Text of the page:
005: How to “scaffold” children’s learning to help them succeed

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When I started talking with people about the idea for this podcast, one theme that came up consistently was the idea of supporting our children’s growth and development. A friend of mine summed it up most concisely and articulately by asking “how do I know when to lead and when I should step back and let my daughter lead?”

This episode covers the concept of “scaffolding,” which is a method parents can use to observe and support their children’s development by providing just enough assistance to keep the child in their “Zone of Proximal Development.”

This tool can help you to know you’re providing enough support…but not so much that your child will never learn to be self-sufficient.

References

Berk, L.E., & Winsler, A. (1995). Scaffolding children’s learning: Vygotsky and Early Childhood Education. Washington, D.C.: National Association for the Education of Young Children.

Brown, J.S., Collins, A., & Duguid, P. (1989). Situated cognition and the culture of learning. Educational Researcher 18(4), 32-42.

Courtin (2000). The impact of sign language on the cognitive development of deaf children: The case of theories of mind. Journal of Deaf Studies and Deaf Education 5,3 266-276. Retrieved from: http://jdsde.oxfordjournals.org/content/5/3/266.full.pdf

Greenough, W.T., Black, J.E., & Wallace, C.S. (1987). Experience and Brain Development. Child Development 58, 539-559. Full article available at: https://www.researchgate.net/profile/James_Black11/publication/20116762_Experience_and_Brain_Development/links/552b9d830cf21acb091e4d90.pdf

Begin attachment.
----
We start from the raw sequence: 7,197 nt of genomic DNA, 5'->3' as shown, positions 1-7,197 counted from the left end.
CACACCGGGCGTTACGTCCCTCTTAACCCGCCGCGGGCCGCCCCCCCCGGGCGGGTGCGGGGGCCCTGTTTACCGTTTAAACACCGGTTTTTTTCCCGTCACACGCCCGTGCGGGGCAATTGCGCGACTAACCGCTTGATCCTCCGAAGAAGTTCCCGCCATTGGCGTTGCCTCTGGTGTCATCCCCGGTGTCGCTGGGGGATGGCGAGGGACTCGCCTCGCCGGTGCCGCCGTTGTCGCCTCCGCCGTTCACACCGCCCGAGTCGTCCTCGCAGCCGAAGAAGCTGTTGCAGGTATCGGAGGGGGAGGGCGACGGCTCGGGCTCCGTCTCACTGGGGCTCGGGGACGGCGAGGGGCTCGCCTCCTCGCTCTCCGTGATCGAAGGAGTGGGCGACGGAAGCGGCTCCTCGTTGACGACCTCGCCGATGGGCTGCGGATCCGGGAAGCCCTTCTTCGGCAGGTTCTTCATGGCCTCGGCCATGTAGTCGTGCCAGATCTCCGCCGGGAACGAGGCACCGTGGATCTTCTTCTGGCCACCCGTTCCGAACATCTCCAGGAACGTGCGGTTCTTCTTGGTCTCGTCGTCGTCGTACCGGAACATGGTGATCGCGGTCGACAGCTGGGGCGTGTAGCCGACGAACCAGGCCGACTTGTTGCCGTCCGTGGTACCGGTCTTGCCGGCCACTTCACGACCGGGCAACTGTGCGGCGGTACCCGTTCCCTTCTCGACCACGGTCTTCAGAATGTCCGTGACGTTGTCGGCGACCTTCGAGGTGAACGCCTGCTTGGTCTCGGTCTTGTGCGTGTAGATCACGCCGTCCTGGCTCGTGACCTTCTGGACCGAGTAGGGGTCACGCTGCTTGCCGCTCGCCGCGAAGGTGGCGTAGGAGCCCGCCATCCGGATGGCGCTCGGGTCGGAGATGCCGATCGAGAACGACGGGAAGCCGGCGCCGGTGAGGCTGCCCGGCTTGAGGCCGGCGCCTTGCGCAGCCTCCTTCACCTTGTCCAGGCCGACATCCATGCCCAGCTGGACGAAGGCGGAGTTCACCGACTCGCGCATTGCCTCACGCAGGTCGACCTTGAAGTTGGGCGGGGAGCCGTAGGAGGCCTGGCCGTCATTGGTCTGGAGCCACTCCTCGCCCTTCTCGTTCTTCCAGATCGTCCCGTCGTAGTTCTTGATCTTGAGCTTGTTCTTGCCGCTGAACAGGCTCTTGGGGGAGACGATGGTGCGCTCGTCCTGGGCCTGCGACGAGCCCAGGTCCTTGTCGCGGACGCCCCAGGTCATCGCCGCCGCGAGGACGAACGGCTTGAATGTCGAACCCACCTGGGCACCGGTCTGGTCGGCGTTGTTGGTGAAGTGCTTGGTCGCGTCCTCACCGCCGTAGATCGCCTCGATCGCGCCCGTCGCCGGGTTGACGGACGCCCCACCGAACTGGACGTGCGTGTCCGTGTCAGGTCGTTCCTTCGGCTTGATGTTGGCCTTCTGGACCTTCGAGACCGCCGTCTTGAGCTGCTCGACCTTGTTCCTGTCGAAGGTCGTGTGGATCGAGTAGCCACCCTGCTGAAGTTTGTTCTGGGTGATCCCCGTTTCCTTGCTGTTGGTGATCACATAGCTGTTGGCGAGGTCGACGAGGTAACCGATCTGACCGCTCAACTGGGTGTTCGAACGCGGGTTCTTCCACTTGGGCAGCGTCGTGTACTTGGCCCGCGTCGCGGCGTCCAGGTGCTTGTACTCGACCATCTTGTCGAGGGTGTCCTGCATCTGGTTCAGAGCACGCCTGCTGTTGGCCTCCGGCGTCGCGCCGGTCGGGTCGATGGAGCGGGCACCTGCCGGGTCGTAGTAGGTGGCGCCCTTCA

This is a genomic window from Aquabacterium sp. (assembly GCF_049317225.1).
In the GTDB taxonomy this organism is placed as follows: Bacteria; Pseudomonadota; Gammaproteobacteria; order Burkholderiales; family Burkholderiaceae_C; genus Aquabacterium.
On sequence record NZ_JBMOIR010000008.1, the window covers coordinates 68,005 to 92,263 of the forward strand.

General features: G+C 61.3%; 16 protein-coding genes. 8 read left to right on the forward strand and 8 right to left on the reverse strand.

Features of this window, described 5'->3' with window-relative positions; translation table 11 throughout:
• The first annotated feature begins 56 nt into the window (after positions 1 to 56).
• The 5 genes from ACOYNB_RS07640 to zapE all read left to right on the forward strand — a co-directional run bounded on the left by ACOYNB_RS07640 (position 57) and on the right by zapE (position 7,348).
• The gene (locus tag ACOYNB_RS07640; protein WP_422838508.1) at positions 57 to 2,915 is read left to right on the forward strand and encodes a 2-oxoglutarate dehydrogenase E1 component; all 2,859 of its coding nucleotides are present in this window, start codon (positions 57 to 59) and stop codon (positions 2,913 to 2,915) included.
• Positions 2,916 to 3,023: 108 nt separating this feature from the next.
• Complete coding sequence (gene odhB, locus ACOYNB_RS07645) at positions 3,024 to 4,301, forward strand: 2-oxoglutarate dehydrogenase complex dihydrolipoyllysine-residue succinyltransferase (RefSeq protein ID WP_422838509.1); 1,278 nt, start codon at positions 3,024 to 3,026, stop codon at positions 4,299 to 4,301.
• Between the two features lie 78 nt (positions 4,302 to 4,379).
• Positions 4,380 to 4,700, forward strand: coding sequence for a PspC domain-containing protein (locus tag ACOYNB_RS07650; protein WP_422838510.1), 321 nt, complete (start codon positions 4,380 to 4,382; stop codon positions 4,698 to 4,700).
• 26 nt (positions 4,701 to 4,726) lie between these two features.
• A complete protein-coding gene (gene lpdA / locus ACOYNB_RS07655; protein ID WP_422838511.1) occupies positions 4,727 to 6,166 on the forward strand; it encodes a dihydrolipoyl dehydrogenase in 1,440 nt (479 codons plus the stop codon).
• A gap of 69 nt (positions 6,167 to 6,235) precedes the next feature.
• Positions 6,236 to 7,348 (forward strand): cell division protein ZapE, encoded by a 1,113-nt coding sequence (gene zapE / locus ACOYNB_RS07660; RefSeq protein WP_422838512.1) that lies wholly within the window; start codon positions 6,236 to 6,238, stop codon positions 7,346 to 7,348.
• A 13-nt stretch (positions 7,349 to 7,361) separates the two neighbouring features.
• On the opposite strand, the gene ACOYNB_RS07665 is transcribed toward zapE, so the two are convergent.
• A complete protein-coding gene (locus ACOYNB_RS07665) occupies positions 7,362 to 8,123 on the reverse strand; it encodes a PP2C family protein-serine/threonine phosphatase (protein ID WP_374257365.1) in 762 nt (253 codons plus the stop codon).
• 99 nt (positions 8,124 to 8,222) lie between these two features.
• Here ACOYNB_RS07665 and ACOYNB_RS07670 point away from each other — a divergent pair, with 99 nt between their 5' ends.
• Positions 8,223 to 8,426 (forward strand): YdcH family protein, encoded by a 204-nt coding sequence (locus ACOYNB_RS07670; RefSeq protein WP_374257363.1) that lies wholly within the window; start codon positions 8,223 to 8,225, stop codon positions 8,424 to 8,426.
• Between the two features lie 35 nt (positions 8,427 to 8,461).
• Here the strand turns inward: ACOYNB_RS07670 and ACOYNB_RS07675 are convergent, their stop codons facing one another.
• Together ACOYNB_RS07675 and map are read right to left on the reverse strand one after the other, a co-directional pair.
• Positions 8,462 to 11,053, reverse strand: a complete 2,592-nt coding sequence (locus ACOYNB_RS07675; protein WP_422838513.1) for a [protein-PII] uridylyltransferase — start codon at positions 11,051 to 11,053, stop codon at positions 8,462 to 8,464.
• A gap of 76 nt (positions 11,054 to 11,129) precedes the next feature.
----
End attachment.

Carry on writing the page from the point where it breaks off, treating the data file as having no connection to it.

Hirsh-Pasek, K. & Golinkoff, R.M. (2003). Einstein never used flash cards. Emmaus, PA: Rodale.

Johnson, J.S. & Newport, E.L. (1989). Critical period effects in second language learning: The influence of maturational stage on the acquisition of English as a second language. Cognitive Psychology 21, 60-99. Full article available at: http://www.psy.cmu.edu/~siegler/JohnsnNewprt89.pdf

Lancy, D.F. (2015). The Anthropology of Childhood: Cherubs, Chattel, Changelings. Cambridge: Cambridge University Press

McCarthy, E.M. (1992). Anatomy of a teaching interaction: The components of teaching in the ZPD. Paper presented at the annual meeting of the American Educational Research Association, April, San Francisco, CA.

Pratt, M.W., Green, D., MacVicar, J., & Bountrogianni, M. (1992). The mathematical parent: Parental scaffolding, parent style, and learning outcomes in long-division mathematics homework. Journal of Applied Developmental Psychology 13, 17-34. Retrieved from: http://www.sciencedirect.com/science/article/pii/019339739290003Z

Roberts, R.N. & Barnes, M.L. (1992). “Let momma show you how”: Maternal-child interactions and their effects on children’s cognitive performance. Journal of Applied Developmental Psychology 13, 363-376. Retrieved from: http://www.sciencedirect.com/science/article/pii/019339739290036H

Thompson, R.A., & Nelson, C. (2001). Developmental science and the media: Early brain development. American Psychologist 55(1) 5-15. Full article available at: https://www.researchgate.net/publication/12089227_Developmental_Science_and_the_Media_Early_Brain_Development

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